This 1954 classic from David Lean has been lovingly digitally restored on its 60th anniversary, and from its rather simple humorous domestic story and 19th Century Salford setting, was quite a departure from previous film Breaking the Sound Barrier, which explored British aerospace engineers solving the problem of supersonic flight.
The premise consists of a cranky dominating boot shop owner Henry Horatio Hobson (Charles Laughton) who isn’t willing to give his two daughters settlements to get married. His oldest daughter Maggie (Brenda De Banzie), is written off by him as too old and too useful to him to marry, so she decides to take matters into her own hands and set her sights on the shy but talented boot-maker Will Mossop (John Mills), and they start a rival boot shop, with Maggie then setting her mind to securing the settlement for her sisters.
From this humble premise we get a film which touches on some important themes such as gender equality, the brutal nature of misogynist behaviour in the 19th century, and the hardships and exploitation of the working class. As Norman Spencer the co-writer in an interview in one of the extras says, this is “a fun film, but a serious fun film”.
Laughton gives a typically larger-than-life performance as Hobson and really makes real the hypocritical, misogynistic and brutishly domineering nature of men of his age, speaking of marriage as something to keep “females quiet and content”. And seeing his daughters as constantly nagging him and disobeying him after coming home from one too many drinks at the pub regularly and finding his dinner not there as he’d like it. Laughton and Lean bring out the ugly nature of Hobson, and really highlight his foolishness through his drunken escapades which lead to him chasing a moon in a puddle and to get very ill in bed. While he is shot in a way that also emphasises the fear he invokes, seeing his feet from the basement where Will works for instance, or shot in a way that is very unflattering and highlights his frequent states of drunkenness.
We really learn to hate this character and so Maggie becomes for us a real heroine of the film, a forthright woman who stands up to Hobson’s bullying ways in way that is unapologetic and admirable. And De Banzie, in her most famous role, really does justice to a character who is not only strong but very tender toward the ones she loves. Lean emphasises this by lighting her face up like a Hollywood star in those moments when she looks most loving.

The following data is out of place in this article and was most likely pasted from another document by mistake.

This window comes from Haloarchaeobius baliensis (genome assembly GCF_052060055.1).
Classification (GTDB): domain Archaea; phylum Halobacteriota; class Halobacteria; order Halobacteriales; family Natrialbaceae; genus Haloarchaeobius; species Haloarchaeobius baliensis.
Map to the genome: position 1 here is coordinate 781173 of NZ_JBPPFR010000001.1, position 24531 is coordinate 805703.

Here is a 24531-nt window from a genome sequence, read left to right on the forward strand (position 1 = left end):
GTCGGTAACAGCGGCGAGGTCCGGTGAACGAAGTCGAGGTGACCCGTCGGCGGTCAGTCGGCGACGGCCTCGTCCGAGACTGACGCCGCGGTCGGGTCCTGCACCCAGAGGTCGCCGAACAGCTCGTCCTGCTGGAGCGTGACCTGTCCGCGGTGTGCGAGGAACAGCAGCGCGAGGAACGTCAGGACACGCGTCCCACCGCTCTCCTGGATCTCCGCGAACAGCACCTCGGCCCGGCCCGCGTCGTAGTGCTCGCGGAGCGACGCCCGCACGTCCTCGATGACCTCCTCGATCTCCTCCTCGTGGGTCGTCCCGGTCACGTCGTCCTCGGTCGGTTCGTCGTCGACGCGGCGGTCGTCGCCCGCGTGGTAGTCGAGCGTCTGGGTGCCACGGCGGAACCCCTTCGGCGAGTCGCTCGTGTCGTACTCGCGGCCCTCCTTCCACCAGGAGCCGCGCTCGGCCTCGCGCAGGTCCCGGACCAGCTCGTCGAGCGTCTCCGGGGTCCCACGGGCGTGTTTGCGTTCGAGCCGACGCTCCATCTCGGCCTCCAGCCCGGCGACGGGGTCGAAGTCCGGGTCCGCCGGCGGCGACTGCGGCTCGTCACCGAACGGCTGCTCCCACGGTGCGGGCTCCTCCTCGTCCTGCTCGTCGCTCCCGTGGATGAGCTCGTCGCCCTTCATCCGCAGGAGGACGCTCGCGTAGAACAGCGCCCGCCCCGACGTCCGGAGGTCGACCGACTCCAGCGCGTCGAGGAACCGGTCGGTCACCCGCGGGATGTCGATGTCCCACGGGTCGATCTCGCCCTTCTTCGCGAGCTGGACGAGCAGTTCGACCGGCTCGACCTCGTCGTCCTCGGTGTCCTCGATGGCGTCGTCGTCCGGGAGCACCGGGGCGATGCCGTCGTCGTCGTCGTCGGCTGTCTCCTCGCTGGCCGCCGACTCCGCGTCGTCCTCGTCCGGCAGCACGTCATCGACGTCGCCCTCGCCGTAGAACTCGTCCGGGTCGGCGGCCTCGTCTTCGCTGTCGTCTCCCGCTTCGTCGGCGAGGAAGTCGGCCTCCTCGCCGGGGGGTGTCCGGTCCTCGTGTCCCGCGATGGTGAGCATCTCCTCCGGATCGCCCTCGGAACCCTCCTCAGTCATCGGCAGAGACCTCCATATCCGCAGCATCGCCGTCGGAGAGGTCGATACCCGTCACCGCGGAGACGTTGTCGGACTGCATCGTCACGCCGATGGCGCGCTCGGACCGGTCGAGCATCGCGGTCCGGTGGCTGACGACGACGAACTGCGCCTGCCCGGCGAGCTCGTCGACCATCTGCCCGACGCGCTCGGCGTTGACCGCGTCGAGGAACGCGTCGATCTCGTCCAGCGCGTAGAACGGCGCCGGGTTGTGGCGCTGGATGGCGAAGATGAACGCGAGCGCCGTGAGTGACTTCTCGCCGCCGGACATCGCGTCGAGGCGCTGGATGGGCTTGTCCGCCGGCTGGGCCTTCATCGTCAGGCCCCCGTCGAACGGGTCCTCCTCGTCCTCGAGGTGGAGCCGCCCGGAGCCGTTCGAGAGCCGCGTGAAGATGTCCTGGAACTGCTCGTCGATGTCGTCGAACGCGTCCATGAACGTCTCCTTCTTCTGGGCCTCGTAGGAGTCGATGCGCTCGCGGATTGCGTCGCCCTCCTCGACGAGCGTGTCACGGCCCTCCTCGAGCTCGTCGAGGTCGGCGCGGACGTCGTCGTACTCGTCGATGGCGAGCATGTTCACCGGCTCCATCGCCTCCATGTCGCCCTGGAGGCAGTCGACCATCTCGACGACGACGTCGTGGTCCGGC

There is also genuine moments of laughter to be had in Laughton’s well-played inability to walk steadily when drunk and generally pretty good impersonation of a drunkard. Or in Mill’s fine variations on notes of bewilderment and anxiety, as he confronts a woman who is determined to have what she wants and who also forces him to stand up to his exploitation (a fact humorously played out by a rich customer who admires Will’s work and comments that he’ll probably leave as Hobson “probably underpays him”). For instance a scene in which we see close-ups of his increasingly surprised expression and gawping face, as Maggie announces her plan to marry him and he slowly catches onto her meaning, is one of the funniest scenes in the film. Mills also does well Will’s transition to proud and loving husband who gradually grows more confident with Maggie’s influence. The film is also full of funny quirks such as playing a military drum roll as Will prepares to enter Maggie’s bedroom.
All in all it’s not Lean’s finest I prefer Great Expectations or Lawrence of Arabia, but it certainly stands up as one of his most accomplished comedies. One which dares to exploit its feminist themes and to make a normal-looking older woman (for that period’s standards) and an illiterate, shy, funny-looking working class man with a rather ridiculous pudding bowl haircut the heroes. And for that alone it deserves a look and its place in the classic British cinema canon.